HB 697 – Establishing the Zell Miller Grant
This legislation expands the Zell Miller Scholar designation to the HOPE Grant program for technical college students. The Zell Miller Grant Scholar is awarded the difference between the HOPE grant amount and the current academic year’s tuition. Eligibility is determined on a semester or quarterly basis. Expanding the Zell Miller Scholar program to our technical schools is a clear statement the cost of higher education should not be a barrier to success both for traditional and non-traditional Georgia students.
HB 786 – Nonresident Infant Lifetime Sportsman’s License Act
Currently, lifetime sportsman licenses (hunting and fishing) are only available to children of Georgia residents and certain grandchildren. This bill expands the availability of those licenses. It allows purchase of a Type I Lifetime Sportsman’s License for any children less than two years of age, no matter the residency of the child or parents. This change will provide a positive economic impact for fish and wildlife management as well as simplify the process of obtaining a license.
HB 826 – Hazardous Items in School
The bill provides flexibility to school authorities to modify student expulsions if a student is found to be in possession of a firearm or dangerous or hazardous item at school. This removes the mandatory “zero-tolerance” policy for children caught with such items so school officials exercise reason and common sense in situations where a student innocently or accidently carries such an item onto school grounds.
HB 915 – Security for Minors Regarding Identity Theft
This bill provides guidance to consumer credit reporting agencies regarding requests for security freezes on minors’ (defined as persons under age 16) credit information in the case of identity theft. Specifically, it classifies minors as “protected consumers” and stipulates the requirements and steps necessary to freeze and unfreeze a minor’s credit information. This legislation better enables both parents and guardians to protect their children’s identities from fraudulent use through the security freeze process.
HB 958 – Entertainment Industry Tax Credit & Sales Tax Holiday for School Shopping
This legislation renews the $25 million dollar tax credit for qualified interactive video game production. Certain thresholds must be met by the companies applying for the credit such as a Georgia employee payroll of $500K and total gross sales of $100 million. The intention behind these qualifiers is so that the credit is utilized as intended, by legitimate companies. The legislation also renews the back to school and energy star sales tax exemptions for two more years.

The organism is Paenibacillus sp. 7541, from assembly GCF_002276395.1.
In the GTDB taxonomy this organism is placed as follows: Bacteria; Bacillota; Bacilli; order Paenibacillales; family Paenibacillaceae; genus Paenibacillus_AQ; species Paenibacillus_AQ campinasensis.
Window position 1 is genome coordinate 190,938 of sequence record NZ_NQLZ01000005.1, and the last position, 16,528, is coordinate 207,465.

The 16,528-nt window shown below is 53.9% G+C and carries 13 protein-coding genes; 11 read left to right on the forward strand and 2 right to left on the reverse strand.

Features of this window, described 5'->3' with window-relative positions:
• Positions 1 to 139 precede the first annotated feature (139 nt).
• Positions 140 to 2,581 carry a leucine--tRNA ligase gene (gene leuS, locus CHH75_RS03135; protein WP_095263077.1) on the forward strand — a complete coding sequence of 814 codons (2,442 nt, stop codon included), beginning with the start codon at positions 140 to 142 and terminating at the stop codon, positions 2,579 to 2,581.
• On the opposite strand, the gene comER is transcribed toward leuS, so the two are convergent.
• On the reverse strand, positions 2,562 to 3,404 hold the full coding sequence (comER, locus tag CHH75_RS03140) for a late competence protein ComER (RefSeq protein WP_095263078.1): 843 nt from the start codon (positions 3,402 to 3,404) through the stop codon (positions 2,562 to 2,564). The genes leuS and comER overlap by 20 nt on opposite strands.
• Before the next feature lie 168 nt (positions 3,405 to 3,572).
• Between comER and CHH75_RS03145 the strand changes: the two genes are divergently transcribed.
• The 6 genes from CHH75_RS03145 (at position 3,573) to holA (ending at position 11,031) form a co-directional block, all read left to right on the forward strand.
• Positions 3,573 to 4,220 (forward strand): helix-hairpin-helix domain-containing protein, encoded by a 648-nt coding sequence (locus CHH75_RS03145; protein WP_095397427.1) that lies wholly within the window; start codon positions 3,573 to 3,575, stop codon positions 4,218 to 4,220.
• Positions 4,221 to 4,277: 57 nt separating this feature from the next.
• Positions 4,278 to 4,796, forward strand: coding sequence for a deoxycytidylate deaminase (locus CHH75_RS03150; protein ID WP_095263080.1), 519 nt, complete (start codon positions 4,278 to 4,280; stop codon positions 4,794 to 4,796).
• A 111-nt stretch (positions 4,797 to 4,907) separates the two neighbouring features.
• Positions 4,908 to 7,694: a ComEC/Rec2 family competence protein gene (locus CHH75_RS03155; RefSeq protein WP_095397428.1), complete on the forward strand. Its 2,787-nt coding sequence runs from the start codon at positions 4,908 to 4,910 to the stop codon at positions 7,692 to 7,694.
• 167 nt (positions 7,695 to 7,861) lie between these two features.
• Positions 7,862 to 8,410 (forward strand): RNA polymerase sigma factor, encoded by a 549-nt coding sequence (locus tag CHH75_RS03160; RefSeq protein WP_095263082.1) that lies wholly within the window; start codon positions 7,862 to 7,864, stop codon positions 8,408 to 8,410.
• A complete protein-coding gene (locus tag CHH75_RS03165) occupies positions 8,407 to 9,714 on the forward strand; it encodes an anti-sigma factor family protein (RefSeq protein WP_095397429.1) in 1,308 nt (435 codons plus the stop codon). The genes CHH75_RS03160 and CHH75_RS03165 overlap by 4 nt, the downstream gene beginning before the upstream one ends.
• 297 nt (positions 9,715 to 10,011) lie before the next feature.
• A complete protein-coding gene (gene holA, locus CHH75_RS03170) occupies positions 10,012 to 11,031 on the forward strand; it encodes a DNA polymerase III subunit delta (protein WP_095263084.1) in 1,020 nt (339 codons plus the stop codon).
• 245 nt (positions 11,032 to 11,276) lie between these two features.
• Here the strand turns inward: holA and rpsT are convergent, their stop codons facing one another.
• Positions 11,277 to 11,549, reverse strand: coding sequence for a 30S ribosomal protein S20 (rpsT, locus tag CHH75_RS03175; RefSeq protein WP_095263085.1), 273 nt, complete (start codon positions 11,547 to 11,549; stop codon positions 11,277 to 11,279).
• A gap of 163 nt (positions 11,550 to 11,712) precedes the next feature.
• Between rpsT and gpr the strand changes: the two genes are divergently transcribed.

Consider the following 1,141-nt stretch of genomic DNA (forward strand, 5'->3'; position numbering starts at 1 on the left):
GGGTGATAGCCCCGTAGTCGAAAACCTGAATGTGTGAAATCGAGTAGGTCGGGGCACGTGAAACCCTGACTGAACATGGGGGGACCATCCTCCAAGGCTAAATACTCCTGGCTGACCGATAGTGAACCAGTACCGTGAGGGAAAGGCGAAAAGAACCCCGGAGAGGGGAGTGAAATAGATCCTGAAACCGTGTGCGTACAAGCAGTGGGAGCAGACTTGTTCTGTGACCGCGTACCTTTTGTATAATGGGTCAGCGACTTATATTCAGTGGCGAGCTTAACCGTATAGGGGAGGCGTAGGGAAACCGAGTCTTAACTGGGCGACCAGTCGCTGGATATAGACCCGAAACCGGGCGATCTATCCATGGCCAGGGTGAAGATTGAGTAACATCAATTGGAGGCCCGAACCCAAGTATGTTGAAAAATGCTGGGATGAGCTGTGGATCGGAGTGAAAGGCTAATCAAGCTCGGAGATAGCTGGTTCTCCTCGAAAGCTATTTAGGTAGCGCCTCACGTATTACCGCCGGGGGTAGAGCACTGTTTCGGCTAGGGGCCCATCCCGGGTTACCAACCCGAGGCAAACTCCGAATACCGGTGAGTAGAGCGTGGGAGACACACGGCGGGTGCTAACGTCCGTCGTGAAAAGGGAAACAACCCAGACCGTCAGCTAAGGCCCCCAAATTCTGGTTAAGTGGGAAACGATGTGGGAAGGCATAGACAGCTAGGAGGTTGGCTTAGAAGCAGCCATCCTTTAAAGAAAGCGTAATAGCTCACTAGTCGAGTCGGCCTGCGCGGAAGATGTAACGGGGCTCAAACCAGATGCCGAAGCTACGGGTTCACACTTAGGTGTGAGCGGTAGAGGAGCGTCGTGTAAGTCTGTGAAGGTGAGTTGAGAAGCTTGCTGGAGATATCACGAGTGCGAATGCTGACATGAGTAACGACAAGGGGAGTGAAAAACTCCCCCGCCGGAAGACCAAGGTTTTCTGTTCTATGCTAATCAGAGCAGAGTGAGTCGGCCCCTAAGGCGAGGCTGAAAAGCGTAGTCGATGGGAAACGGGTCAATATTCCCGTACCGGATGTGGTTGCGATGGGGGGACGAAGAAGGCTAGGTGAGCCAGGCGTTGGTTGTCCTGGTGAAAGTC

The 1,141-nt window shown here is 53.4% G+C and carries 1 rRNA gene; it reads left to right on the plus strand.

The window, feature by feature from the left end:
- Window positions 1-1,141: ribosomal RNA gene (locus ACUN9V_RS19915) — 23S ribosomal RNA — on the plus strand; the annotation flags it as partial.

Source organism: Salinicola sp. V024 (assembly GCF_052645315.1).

SB 98 – Federal Abortion Mandate Opt-out Act
This bill addresses the Affordable Care Act as it relates to exchanges and excludes from coverage an elective termination of pregnancy. It also codifies a funding decision made by the Department of Community Health Board last Fall that provided that the SHBP will not cover elective abortions. The language in this bill reflects the current plan as it is being administered.
SB 273 – Georgia Maternal Mortality Review Act
According to the Centers of Disease Control (CDC), Georgia has ranked 50th or near 50th for many years in maternal mortality – a metric that measures the number of mothers who die during pregnancy or within a year of giving birth. To address this problem, this legislation codifies the Georgia Maternal Mortality Review Committee within the Department of Public Health and charges the committee with identifying trends in maternal mortality across Georgia. The Committee is also charged with generating reports and recommendations for improving maternal mortality rates.
SB 281 – Health Savings Account for SHBP
This bill requires the State Health Benefit Plan to offer a high deductible plan that includes a health savings account. The reason that the plan was reinstated was because Blue Cross Blue Shield removed those types of plans. The bill only mandates a plan be offered, not that the plan be utilized.
SB 320 – Establishing a Veteran’s Court Division
This legislation establishes a Veterans Court Division specializing in the treatment of defendants who are veterans in order to ensure their successful reentry into society. Veterans Courts would operate veterans’ treatment programs that include judicial supervision and drug and mental health testing to rehabilitate veterans based on their unique needs. Veterans who complete such programs would be eligible to have their sentence reduced.
SB 358 – Missing Children Information
This bill increases the number of people that have the ability to file a police report for missing children. Those that are given the opportunity now include caretakers, governmental units responsible for the child, and other persons with legal custody of the child.
SB 364 – Juvenile Justice Reform Clarification
This bill represents the third phase of Criminal Justice Reform measures recommended by the Georgia Council on Criminal Justice Reform involving Georgia’s adult and juvenile correction systems. This bill acts primarily as a clean-up to previous Juvenile Justice Reform measures. It clarifies exclusive original jurisdiction, requires a guardian ad litem in a termination of parental rights proceeding, and protects biological fathers through enhanced notification procedures. The bill clarifies the timing of continued custody hearings and when the court shall inform the parties of the hearing. The bill also clarifies when a bench warrant may be issued requiring a child’s presence and what facilities may be included to give credit for time served.